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Culture Type: Black Art History, Here’s What Happened in January 2023

 

Plenty happened in opening weeks of 2023: King sculpture in Boston got unexpected reception, Black artists repping UK and Canada at next Venice Biennale, Winfred Rembert Estate joined mega-gallery Hauser & Wirth, plus Driskell Prize and Gordon Parks Fellows announced, and much more

 

MAGAZINES > | January/February: New issue of Frieze (right) features cover profile of Henry Taylor published on occasion of “Henry Taylor: B Side” at Museum of Contemporary Art in Los Angeles, artist’s largest exhibition to date and first museum show in hometown. | Culture Type

LIVES | Jan. 2: Ernestine Tina Turner Brown (1935-2022), director and co-founder of Malcolm Brown Gallery in Shaker Heights, Ohio, dies at 87. Opened Black-owned commercial gallery in 1980. Working with her artist husband, for whom gallery was named, showed his work along with other notable African American and Black diaspora artists, before closing business in 2011. | More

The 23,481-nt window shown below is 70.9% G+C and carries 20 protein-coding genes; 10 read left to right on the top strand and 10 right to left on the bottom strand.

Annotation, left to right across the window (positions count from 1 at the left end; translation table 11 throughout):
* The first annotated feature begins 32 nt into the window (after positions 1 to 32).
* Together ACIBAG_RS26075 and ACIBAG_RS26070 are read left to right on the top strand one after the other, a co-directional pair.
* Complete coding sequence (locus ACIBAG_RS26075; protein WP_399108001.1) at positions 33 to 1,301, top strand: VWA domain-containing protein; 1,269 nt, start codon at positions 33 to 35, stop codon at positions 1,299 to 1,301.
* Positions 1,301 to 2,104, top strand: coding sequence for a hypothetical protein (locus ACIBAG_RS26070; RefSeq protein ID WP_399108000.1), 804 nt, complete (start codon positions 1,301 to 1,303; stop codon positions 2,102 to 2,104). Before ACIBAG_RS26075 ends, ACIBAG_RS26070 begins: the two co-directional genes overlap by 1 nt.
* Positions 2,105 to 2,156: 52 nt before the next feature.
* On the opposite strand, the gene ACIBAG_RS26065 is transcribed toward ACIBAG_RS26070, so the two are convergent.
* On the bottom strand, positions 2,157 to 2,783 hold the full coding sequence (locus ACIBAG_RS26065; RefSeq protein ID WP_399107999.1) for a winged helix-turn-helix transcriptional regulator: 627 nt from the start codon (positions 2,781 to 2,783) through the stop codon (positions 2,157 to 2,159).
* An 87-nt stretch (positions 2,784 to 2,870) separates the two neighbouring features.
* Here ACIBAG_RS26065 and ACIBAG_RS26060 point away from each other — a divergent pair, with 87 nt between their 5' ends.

LIVES | Jan. 3: Artist and archivist Emma Wolukau-Wanambwa (below left), who spent most of her career in London, dies at 46. Her research focused on impact and legacy of European colonialism on post-independence Africa, Uganda in particular. (Photo © Stuart Williams) | ARTnews

ARCHITECTURE | Jan. 6: Portland Museum of Art in Portland, Maine, selects mass timber design proposed by LEVER Architecture of Portland, Ore., for $100 million campus revamp and expansion. Chandra Robinson is partner of record at LEVER, whose team includes Simons Architects and Unknown Studio, Chris Newell-Akomawt Educational Initiatative, Openbox, Once-Future Office, Atelier Ten, and Studio Pacifica. | More